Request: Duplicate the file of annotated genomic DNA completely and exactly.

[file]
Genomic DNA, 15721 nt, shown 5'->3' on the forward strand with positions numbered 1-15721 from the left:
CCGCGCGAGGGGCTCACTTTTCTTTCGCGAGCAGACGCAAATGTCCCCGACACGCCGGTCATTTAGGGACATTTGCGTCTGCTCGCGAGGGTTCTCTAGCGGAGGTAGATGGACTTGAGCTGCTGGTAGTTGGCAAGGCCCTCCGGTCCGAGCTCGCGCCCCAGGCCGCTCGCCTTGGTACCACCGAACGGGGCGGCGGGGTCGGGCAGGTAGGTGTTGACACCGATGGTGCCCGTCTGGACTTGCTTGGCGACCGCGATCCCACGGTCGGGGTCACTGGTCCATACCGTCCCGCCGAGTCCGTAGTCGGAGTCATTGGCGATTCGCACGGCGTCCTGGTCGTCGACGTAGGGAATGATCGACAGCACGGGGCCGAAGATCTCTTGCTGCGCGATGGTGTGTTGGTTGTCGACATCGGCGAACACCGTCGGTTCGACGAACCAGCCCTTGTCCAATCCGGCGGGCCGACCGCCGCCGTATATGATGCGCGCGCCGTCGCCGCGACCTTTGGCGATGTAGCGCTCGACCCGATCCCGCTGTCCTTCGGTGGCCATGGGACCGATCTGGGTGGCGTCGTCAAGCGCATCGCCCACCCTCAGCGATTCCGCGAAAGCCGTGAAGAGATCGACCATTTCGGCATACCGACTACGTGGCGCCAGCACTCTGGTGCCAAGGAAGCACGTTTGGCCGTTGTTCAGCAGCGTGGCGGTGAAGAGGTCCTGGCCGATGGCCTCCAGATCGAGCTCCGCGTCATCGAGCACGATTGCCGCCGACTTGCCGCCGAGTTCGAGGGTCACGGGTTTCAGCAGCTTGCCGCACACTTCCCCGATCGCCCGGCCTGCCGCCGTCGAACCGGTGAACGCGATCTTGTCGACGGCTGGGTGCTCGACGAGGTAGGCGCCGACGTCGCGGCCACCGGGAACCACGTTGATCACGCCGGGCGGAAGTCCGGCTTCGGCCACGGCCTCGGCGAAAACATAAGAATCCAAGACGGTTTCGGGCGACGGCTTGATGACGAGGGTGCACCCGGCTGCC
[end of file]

Genomic DNA, 15721 nt, shown 5'->3' on the forward strand with positions numbered 1-15721 from the left:
CCGCGCGAGGGGCTCACTTTTCTTTCGCGAGCAGACGCAAATGTCCCCGACACGCCGGTCATTTAGGGACATTTGCGTCTGCTCGCGAGGGTTCTCTAGCGGAGGTAGATGGACTTGAGCTGCTGGTAGTTGGCAAGGCCCTCCGGTCCGAGCTCGCGCCCCAGGCCGCTCGCCTTGGTACCACCGAACGGGGCGGCGGGGTCGGGCAGGTAGGTGTTGACACCGATGGTGCCCGTCTGGACTTGCTTGGCGACCGCGATCCCACGGTCGGGGTCACTGGTCCATACCGTCCCGCCGAGTCCGTAGTCGGAGTCATTGGCGATTCGCACGGCGTCCTGGTCGTCGACGTAGGGAATGATCGACAGCACGGGGCCGAAGATCTCTTGCTGCGCGATGGTGTGTTGGTTGTCGACATCGGCGAACACCGTCGGTTCGACGAACCAGCCCTTGTCCAATCCGGCGGGCCGACCGCCGCCGTATATGATGCGCGCGCCGTCGCCGCGACCTTTGGCGATGTAGCGCTCGACCCGATCCCGCTGTCCTTCGGTGGCCATGGGACCGATCTGGGTGGCGTCGTCAAGCGCATCGCCCACCCTCAGCGATTCCGCGAAAGCCGTGAAGAGATCGACCATTTCGGCATACCGACTACGTGGCGCCAGCACTCTGGTGCCAAGGAAGCACGTTTGGCCGTTGTTCAGCAGCGTGGCGGTGAAGAGGTCCTGGCCGATGGCCTCCAGATCGAGCTCCGCGTCATCGAGCACGATTGCCGCCGACTTGCCGCCGAGTTCGAGGGTCACGGGTTTCAGCAGCTTGCCGCACACTTCCCCGATCGCCCGGCCTGCCGCCGTCGAACCGGTGAACGCGATCTTGTCGACGGCTGGGTGCTCGACGAGGTAGGCGCCGACGTCGCGGCCACCGGGAACCACGTTGATCACGCCGGGCGGAAGTCCGGCTTCGGCCACGGCCTCGGCGAAAACATAAGAATCCAAGACGGTTTCGGGCGACGGCTTGATGACGAGGGTGCACCCGGCTGCC